Effect of retinoids on fetal lung development in the rat

Hisashi Masuyama, Yuji Hiramatsu, Takafumi Kudo

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Abstract

We investigated the effect of retinoids on fetal lung development in the rat. The concentration of retinyl palmitate increased rapidly to a peak on day 17 of gestation and decreased to a minimum on day 21 of gestation; there was a slight increase after birth. Retinoid acid receptor (RAR)-α and -β mRNA were detected in all samples obtained from perinatal and adult rat lung, and only a trace of RAR-γ mRNA was detected in the fetuses on days 15, 17 and 19 of gestation and in the adults by reverse transcriptase-polymerase chain reaction. After a maternal retinol deficiency of 28 days' duration, fetal body and lung weights were significantly lower than those of controls; the concentrations of retinyl palmitate and phosphatidylcholine (PC) in the lung after a maternal retinol deficiency of 14,21 or 28 days were significantly lower than those of controls. Expression of RAR-β mRNA in the group with 28-day retinol deficiency was lower than in controls, that of RAR-α mRNA was increased and that of RAR-γ mRNA was not influenced by retinol deficiency. The rate of choline incorporation into PC in fetal lung explants was significantly higher in the group treated with retinoic acid (RA) than in controls. RA enhanced the effect of epidermal growth factor on choline incorporation and prevented that of dexamethasone. In conclusion, storage of retinoids occurs and all three types of RAR mRNA are expressed during fetal lung growth and development, and as retinoids exert both a direct and an indirect effect on choline incoporation in fetal rat lung, we think that they may be one of the factors controlling fetal lung development in this species.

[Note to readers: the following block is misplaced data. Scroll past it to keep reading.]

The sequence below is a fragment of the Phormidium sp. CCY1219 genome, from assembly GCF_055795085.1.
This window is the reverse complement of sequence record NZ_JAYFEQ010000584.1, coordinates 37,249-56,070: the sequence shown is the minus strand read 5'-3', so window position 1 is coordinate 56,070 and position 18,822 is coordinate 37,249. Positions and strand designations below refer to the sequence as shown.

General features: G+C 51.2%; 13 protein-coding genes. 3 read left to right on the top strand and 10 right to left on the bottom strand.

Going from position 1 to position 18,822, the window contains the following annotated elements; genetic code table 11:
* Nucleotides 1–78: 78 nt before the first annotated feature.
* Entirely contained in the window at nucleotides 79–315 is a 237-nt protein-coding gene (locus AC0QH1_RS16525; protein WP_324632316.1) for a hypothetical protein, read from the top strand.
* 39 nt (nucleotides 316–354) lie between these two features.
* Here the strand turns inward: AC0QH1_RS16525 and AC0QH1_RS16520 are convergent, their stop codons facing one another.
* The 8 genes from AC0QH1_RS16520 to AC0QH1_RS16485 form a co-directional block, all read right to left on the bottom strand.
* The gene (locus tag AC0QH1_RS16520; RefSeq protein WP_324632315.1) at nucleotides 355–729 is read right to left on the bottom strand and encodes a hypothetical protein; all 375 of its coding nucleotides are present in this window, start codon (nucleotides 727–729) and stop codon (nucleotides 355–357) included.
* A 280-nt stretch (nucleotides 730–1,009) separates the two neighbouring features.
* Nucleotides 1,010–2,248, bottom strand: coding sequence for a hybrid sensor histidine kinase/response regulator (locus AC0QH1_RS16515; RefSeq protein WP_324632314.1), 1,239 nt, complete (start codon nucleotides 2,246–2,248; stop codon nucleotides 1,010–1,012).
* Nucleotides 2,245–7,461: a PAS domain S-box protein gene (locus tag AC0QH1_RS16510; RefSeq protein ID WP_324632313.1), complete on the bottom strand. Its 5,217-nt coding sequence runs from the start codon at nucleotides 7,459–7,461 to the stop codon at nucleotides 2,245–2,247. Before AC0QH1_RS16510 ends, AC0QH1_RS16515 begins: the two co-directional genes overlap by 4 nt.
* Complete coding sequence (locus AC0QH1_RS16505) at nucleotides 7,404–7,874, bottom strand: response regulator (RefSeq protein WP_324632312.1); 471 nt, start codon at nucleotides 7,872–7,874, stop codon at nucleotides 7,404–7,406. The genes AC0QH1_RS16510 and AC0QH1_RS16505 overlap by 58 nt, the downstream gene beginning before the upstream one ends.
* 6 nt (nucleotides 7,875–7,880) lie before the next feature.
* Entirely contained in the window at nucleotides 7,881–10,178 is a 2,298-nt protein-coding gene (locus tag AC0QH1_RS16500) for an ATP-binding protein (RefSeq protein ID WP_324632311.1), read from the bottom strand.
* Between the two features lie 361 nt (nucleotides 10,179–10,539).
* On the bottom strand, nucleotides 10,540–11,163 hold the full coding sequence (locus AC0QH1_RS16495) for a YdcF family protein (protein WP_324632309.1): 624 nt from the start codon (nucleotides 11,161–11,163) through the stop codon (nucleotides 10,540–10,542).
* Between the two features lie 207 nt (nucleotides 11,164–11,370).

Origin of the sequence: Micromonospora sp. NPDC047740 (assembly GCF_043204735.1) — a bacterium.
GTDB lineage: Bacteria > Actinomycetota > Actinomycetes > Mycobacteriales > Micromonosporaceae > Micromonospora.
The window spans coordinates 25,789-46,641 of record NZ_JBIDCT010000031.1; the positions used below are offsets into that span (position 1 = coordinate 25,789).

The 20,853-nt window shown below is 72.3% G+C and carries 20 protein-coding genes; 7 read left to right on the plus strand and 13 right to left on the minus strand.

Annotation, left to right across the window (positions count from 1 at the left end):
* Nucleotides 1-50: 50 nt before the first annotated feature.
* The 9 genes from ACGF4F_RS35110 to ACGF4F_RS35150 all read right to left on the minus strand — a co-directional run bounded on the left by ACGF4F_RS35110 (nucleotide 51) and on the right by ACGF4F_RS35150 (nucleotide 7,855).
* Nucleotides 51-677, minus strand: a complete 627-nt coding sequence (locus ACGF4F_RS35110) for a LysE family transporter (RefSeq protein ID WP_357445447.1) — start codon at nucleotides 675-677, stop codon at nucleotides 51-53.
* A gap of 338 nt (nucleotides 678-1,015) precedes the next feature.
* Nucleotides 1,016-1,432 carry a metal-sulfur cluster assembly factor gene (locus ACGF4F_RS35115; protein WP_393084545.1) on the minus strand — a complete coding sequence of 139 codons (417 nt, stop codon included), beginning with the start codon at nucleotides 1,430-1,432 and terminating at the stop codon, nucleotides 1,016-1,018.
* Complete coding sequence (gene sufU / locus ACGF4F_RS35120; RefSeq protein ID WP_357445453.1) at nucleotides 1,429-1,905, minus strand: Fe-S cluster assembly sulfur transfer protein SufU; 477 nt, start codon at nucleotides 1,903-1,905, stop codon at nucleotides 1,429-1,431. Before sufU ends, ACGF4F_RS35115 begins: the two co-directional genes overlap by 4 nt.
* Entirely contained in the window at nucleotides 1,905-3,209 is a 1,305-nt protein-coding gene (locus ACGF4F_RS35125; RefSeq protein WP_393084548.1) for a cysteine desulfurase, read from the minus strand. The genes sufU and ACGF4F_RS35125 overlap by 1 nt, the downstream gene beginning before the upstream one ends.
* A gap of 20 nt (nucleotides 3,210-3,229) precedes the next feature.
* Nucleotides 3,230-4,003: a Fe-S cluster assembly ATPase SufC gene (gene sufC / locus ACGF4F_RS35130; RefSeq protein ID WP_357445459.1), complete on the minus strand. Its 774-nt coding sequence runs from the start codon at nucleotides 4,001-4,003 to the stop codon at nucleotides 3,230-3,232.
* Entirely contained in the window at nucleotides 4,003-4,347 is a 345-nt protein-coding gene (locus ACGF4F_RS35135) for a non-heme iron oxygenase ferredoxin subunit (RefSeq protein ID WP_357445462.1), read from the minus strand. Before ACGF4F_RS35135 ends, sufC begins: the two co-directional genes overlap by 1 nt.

Original languageEnglish
Pages (from-to)264-273
Number of pages10
JournalNeonatology
Volume67
Issue number4
DOIs
Publication statusPublished - Jan 1 1995

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Keywords

  • Fetal lung development
  • Phosphatidylcholine
  • Retinoid acid receptor
  • Retinol Retinoic acid
  • Retinol deficiency
  • Retinyl palmitate
  • Reverse transcriptase-polymerase chain reaction

ASJC Scopus subject areas

  • Pediatrics, Perinatology, and Child Health
  • Developmental Biology

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